Tuesday, 05 February 2013

Starting to get serious: how we treat asylum seekers It’s fairly routine to come across a report of a working party or an official inquiry that laments certain conditions that were found. Of course, if an investigation or inquiry is set up with busy (and sometimes expensive) people deliberating, we’re not going to be surprised if there proves to be a good reason for it. But occasionally the reality that an inquiry discovers is so disturbing that it deserves wider attention, and should command that attention. Today saw the publication of one example, from the cross-party parliamentary inquiry into asylum support for children and young people. Former children’s minister Sarah Teather, who chaired the inquiry, said ‘The evidence we have heard is shocking and appalling. It is an affront to this country’s proud tradition of giving sanctuary to those fleeing danger and violence.’ For the Children’s Society, Matthew Reed said: ‘Children and their families are being forced to live in appalling conditions that are unacceptable by anybody’s standards. No child, no matter who they are or where they’re from, should be treated with such a complete lack of human dignity.’ It sounds pretty serious to me. I don’t want to live in a society in which vulnerable families are separated routinely and people are treated like this: ‘The inquiry received evidence documenting reports of eggs thrown at houses, stones thrown at babies and children hounded from school. Evidence details how flats where asylum seekers lived were targeted in arson attacks; in one case a man begged to leave the area after a petrol bomb was thrown through the window of his home. The most extreme form of this violence has been the murder of asylum seekers in cities across the UK.’ Fortunately, the system is not always the end of the line: ‘One woman started to go into labour, did not have a midwife, did not know where the hospital was, and it was only the kindness of strangers in the street that got her to hospital.’ Is that what’s known as big society? It’s hardly contentious to point out that the Tory rhetoric of ‘benefit scroungers’ is at best unhelpful and in practice likely to be a consistent contributory factor here. The report notes that ‘Some segments of the population, including some frontline professionals and statutory agencies, have vastly inaccurate ideas about asylum seekers and the reality of their lives. This has fuelled a hostile reception for many thousands of children and young people, desperate to live in peace and safety.’ (Emphasis added) And as if the evidence were not bad enough, its publication surfaces another distasteful feature of contemporary life – the inevitable trolls who see no reason, hear no reason, and speak no reason; for whom it is easier to dismiss this systematic inhumanity as ‘self-inflicted destitution’ (you can find examples in the comments section here). It’s scary when people are insistently wrong about these issues; when they also seem to take pride in being devoid of any kind of compassion it’s close to terrifying.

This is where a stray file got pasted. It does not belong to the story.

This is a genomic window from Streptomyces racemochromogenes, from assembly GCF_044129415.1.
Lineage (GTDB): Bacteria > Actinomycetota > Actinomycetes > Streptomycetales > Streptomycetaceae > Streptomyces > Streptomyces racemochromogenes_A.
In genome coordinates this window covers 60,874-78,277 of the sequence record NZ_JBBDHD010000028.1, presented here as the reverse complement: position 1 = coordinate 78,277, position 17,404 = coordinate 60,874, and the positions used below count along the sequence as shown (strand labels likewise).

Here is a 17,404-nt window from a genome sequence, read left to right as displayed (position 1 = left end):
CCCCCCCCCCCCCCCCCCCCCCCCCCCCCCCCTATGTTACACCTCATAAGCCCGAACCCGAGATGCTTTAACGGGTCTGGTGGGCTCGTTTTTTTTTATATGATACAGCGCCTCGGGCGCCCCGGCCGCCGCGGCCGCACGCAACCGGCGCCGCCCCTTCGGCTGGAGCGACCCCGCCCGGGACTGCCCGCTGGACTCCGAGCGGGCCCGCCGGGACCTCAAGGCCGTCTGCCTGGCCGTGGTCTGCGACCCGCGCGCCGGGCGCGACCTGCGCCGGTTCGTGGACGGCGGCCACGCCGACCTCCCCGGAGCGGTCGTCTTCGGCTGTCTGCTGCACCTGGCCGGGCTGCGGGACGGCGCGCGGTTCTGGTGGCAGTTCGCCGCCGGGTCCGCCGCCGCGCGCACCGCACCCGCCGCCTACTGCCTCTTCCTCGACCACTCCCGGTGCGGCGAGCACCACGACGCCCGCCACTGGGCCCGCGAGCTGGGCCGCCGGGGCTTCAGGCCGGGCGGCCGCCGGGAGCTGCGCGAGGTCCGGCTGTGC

From Muck Flick to Bad Sir Brian Botany: an ironical salute to posh neighbour disputes In today’s Observer, Catherine Bennett picks up on a piece in the Telegraph about a planning dispute between super-rich neighbours in west London. The story is almost worthy of a Carry On movie, the villain being Jonny Foreigner (with a distasteful lineage) Gert-Rudolph "Muck" Flick. Herr Flick and his partner have a desperate need for extra space – swimming pool, gym, cinema, that sort of thing – requiring some disruptive excavations which the council has approved: ‘Kensington & Chelsea has ruled that the digging out of their planned, two-storey basement, forecast to cause two years of disruption in the Onslow Square area, along with the pointless destruction of the house's 1884 Red Room gallery, should have its blessing, since it would only end in "visually discreet additions" to his existing £30m house.’ Julian Lloyd Webber, president of the Onslow Neighbourhood Association, has said previously that ‘If we can’t preserve this area, nothing is safe’ - and for all I know he could be right. Nothing may now be safe, there’s a thought. Bennett’s article reviews other posh people’s tiffs and suggests that culturally we expect neighbourhood disputes to be ‘almost exclusively the province of the disadvantaged, strongly linked to poverty and poor education, limited social skills and a propensity to spit.’ It’s reasonable to suppose that people who live in dense proximity, who have fewer opportunities either to escape or to protect their own territory, would be more likely to experience tension in relationships with neighbours. But where there’s a chance for the muscles of power and egotism to be rippled, the wealthy often like to express themselves to excess. The pointless epic tangle between Boythorn and Dedlock over rights of way to a trivial stretch of land in Bleak House comes to mind. My favourite example is probably still the reported problem faced by King Abdullah of Jordan a few years ago (Smell thy neighbour). But while it makes good entertainment when the Haves are subject to disruption in their protected enclaves, I wonder how far it really is from historic examples of dynastic rulers, religious zealots, and megalomaniac industrialists, who can turn disputes with the neighbourhood equivalent of national, ethnic or faith groups into devastating wars if they don’t happen to get on very well, or if their egos need something. Disputes between the powerful and the oppressed, manifested at neighbourhood level, are different, and rather more common than publicised spats among the Haves. Sometimes these get mediated by a little neighbourhood vigilantism. So let’s take the chance to celebrate the poetic come-uppance of Bad Sir Brian Botany: Sir Brian had a pair of boots with great big spurs on, A fighting pair of which he was particularly fond. On Tuesday and Friday, just to make the street look tidy, He’d collect the passing villagers and kick them in the pond. “I am Sir Brian!” (sper-lash!) “I am Sir Brian!” (sper-losh!) “I am Sir Brian, as bold as a lion - Is anyone else for a wash?” Sir...